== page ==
As you probably know (from many of my prior website postings), I was born and raised in New Hampshire. Although I’m not a native West Virginian, a true native West Virginian once confused me for being one because we shared so many similar rural farm experiences during our respective childhoods. I recounted that experience in my May 22, 2018 post entitled, “Man, I Lived It, Too.” When you are raised on a small family farm in the Appalachian Mountains and taught to live self-reliantly, you learn the traditional values, experiences, folkways, and mannerisms that are unique to—but shared by—all rural eastern mountaineers. This basic understanding and cultural familiarity allow me to understand native West Virginians and “fit in” better than most outsiders from other states. After all, our states have similar core values. The official motto of West Virginia is “Mountaineers are always free,” while New Hampshire’s is “Live free or die.”
Even so, I find many ways that native rural West Virginians are different from the rural people I knew in New Hampshire. One of the most basic ways is the special way that native West Virginians give directions. To most outsiders (or “come-here’s,” as they are commonly known), the cardinal directions of north, south, east, and west are typically used as basic guides for directions. All main Federal and State highway routes bear those orienting words to help direct travelers because the routes are built to follow those bearings. However, West Virginia is so intensely mountainous that, even though the main highways are labeled by their “general” orientation, you may end up driving south, east, and west on a northbound route as you wind through the mountains to get to its ultimate destination. Anyone with a compass in their car would get dizzy just trying to keep up with it. Also, it is often easier to wind around the mountains in order to reach your destination than it may be to take the shortest route over the steep terrain. In West Virginia, the shortest distance between any two points isn’t the most convenient way to travel between them. This is why many natives will confidently tell you that West Virginia would be bigger than Texas, if you flattened it out.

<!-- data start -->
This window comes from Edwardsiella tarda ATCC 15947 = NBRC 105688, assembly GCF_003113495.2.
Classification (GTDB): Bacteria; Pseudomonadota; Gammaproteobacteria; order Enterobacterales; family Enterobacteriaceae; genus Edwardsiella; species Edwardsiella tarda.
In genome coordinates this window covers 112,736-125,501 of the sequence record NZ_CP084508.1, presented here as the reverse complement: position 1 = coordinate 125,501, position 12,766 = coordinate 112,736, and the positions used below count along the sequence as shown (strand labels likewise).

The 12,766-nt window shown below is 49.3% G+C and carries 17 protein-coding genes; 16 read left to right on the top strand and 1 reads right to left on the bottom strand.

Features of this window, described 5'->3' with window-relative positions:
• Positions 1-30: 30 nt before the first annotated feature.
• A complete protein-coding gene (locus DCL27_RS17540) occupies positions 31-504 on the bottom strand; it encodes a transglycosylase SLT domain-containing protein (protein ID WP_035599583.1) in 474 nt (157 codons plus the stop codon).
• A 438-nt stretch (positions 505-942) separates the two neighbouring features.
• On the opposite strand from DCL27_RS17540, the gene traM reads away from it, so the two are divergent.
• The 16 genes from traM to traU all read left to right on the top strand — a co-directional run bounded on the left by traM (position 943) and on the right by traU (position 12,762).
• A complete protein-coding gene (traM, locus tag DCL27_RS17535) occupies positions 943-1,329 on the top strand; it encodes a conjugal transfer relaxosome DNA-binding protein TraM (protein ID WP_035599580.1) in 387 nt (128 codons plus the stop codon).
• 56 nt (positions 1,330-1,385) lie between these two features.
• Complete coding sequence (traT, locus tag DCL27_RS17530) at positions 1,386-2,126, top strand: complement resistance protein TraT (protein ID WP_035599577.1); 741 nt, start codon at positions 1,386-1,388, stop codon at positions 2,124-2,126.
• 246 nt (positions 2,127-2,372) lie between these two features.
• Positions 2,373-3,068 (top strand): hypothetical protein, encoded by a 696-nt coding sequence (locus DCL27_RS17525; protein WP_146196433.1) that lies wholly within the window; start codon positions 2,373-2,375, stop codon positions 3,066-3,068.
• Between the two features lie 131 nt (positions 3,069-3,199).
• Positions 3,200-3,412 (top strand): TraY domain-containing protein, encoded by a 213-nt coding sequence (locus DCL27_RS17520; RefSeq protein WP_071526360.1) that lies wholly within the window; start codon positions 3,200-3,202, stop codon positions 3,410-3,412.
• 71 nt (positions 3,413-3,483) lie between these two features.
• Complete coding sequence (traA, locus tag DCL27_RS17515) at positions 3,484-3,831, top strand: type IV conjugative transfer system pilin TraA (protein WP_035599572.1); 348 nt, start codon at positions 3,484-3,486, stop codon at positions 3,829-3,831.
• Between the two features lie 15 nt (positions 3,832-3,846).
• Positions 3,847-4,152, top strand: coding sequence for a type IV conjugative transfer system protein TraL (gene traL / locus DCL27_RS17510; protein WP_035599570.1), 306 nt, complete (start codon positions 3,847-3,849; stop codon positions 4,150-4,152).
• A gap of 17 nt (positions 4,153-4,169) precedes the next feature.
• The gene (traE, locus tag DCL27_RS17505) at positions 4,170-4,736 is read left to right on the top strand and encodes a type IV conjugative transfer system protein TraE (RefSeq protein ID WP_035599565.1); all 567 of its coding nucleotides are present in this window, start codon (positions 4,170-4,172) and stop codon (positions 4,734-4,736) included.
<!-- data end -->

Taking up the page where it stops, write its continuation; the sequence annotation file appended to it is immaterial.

Fortunately, native West Virginians are far smarter than they are credited with being. They use the same directions their ancestral pioneers used to understand how to travel across the rugged terrain. In those early days, there were no roads to follow—only Indian hunting trails and rivers. Therefore, if you ask a native West Virginian the best way to drive north from Franklin to Petersburg, he will likely tell you to go “down” U.S. Route 220. Since this road roughly follows the flow of the South Branch River, you drive downstream along the valley when you travel north from Franklin to Petersburg. The “downsteam” nature of your journey was more important to know than the fact you will be heading north because you know it requires less effort to travel downhill. Likewise, to go from Petersburg to Franklin, a native will tell you to go “up” U.S. Route 220, because you must travel upstream through the valley. However, if you want to go west from Franklin to Elkins, the same native will tell you to go “over” to Elkins along U.S. Route 33. Although that highway is an east/west route, it winds up and “over” many steep mountains that require you to travel northeast and southwest at many points to circumnavigate the steep terrain. Also, if you ask how far it is to get to Elkins from Franklin, he will probably tell you how many hours it takes (roughly 2 hours by that highway), because you have to drive so slowly at many points that the distance doesn’t bear any realistic relationship to how long you must drive to get there. These are very good ways to know you are talking to a native West Virginian.
Another way to identify a native West Virginian while driving along a road (especially a less travelled road) is to signal him by using the “West Virginia wave.” A native West Virginian will not raise his hand to wave at you like a friendly driver in another state might do. The roads in West Virginia are far too narrow and windy to safely remove your hands from the steering wheel for any length of time. However, a native West Virginian will “wave” to a neighbor he passes on the road by raising his index finger from the steering wheel while keeping his hands on it. Of course, it only makes sense to do this with the index finger of the hand resting highest on the steering wheel at the time. Even native West Virginians standing or walking along the sides of the road will respond to this gesture from a friendly passing driver. Also, you would be wise to never confuse your index finger with your middle finger when “waving” to a native West Virginian, or you would likely provoke a very different reaction from the approaching driver. I wouldn’t want you to say I didn’t give you fair warning about that.